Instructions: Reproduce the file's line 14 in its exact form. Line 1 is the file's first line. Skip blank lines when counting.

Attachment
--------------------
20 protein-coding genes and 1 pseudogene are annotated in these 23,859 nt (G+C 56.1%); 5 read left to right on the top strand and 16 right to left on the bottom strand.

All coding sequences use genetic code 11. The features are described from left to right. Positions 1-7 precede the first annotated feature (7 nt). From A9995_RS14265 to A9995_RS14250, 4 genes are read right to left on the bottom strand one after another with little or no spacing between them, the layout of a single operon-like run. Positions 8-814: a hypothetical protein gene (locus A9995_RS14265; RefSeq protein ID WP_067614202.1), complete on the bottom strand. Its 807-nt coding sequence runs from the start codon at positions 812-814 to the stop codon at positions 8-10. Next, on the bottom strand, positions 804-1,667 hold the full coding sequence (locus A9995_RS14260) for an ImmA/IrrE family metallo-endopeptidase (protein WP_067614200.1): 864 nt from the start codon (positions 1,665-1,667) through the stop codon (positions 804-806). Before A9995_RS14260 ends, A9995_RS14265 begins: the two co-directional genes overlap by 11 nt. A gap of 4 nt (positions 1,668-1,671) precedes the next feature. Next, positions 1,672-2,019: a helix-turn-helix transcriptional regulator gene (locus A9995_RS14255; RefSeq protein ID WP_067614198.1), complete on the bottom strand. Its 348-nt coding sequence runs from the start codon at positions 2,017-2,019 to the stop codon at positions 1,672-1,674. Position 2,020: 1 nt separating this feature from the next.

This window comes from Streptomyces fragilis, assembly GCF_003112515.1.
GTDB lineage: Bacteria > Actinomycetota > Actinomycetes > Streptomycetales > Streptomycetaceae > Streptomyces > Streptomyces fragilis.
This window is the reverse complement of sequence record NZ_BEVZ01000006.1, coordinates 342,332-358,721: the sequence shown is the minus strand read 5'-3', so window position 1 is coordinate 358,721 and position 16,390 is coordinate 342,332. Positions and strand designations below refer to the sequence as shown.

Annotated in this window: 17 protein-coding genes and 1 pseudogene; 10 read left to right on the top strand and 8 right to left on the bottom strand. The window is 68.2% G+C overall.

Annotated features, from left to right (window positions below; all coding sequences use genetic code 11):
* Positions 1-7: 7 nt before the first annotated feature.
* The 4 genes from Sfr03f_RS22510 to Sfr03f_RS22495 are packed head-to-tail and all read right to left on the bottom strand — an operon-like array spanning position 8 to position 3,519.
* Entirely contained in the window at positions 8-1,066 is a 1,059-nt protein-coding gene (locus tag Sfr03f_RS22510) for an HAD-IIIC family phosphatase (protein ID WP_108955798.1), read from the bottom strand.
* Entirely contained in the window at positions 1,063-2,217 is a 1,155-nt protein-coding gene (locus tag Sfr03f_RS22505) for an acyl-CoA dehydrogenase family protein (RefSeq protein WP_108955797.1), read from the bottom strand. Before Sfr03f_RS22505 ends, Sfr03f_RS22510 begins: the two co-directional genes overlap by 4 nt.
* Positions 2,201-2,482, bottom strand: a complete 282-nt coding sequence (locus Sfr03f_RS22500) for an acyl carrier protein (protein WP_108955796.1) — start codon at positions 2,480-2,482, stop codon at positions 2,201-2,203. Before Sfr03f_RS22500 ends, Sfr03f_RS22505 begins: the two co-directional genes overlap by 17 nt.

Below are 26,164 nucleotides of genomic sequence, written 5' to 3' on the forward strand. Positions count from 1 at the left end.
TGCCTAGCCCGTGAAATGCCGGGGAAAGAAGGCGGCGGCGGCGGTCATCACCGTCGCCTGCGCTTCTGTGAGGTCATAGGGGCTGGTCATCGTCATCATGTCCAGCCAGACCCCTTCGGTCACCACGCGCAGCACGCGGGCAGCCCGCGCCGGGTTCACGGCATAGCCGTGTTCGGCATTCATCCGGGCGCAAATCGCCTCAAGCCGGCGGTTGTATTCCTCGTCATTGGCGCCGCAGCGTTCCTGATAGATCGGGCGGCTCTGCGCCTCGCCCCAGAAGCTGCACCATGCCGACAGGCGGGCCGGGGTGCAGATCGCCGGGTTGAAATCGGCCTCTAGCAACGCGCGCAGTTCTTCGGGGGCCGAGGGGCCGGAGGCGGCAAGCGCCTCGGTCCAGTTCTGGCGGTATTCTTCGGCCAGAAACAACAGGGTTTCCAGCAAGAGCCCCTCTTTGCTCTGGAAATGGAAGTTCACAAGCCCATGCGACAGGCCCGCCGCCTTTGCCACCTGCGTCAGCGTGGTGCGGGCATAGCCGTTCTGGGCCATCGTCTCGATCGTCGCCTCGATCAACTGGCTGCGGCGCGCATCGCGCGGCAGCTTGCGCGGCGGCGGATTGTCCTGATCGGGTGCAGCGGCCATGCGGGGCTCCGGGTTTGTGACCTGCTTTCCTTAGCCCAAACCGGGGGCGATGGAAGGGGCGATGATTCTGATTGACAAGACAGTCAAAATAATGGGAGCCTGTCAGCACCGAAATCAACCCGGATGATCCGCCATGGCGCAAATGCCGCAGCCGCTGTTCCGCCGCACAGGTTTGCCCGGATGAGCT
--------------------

TGCCTAGCCCGTGAAATGCCGGGGAAAGAAGGCGGCGGCGGCGGTCATCACCGTCGCCTGCGCTTCTGTGAGGTCATAGGGGCTGGTCATCGTCATCATGTCCAGCCAGACCCCTTCGGTCACCACGCGCAGCACGCGGGCAGCCCGCGCCGGGTTCACGGCATAGCCGTGTTCGGCATTCATCCGGGCGCAAATCGCCTCAAGCCGGCGGTTGTATTCCTCGTCATTGGCGCCGCAGCGTTCCTGATAGATCGGGCGGCTCTGCGCCTCGCCCCAGAAGCTGCACCATGCCGACAGGCGGGCCGGGGTGCAGATCGCCGGGTTGAAATCGGCCTCTAGCAACGCGCGCAGTTCTTCGGGGGCCGAGGGGCCGGAGGCGGCAAGCGCCTCGGTCCAGTTCTGGCGGTATTCTTCGGCCAGAAACAACAGGGTTTCCAGCAAGAGCCCCTCTTTGCTCTGGAAATGGAAGTTCACAAGCCCATGCGACAGGCCCGCCGCCTTTGCCACCTGCGTCAGCGTGGTGCGGGCATAGCCGTTCTGGGCCATCGTCTCGATCGTCGCCTCGATCAACTGGCTGCGGCGCGCATCGCGCGGCAGCTTGCGCGGCGGCGGATTGTCCTGATCGGGTGCAGCGGCCATGCGGGGCTCCGGGTTTGTGACCTGCTTTCCTTAGCCCAAACCGGGGGCGATGGAAGGGGCGATGATTCTGATTGACAAGACAGTCAAAATAATGGGAGCCTGTCAGCACCGAAATCAACCCGGATGATCCGCCATGGCGCAAATGCCGCAGCCGCTGTTCCGCCGCACAGGTTTGCCCGGATGAGCT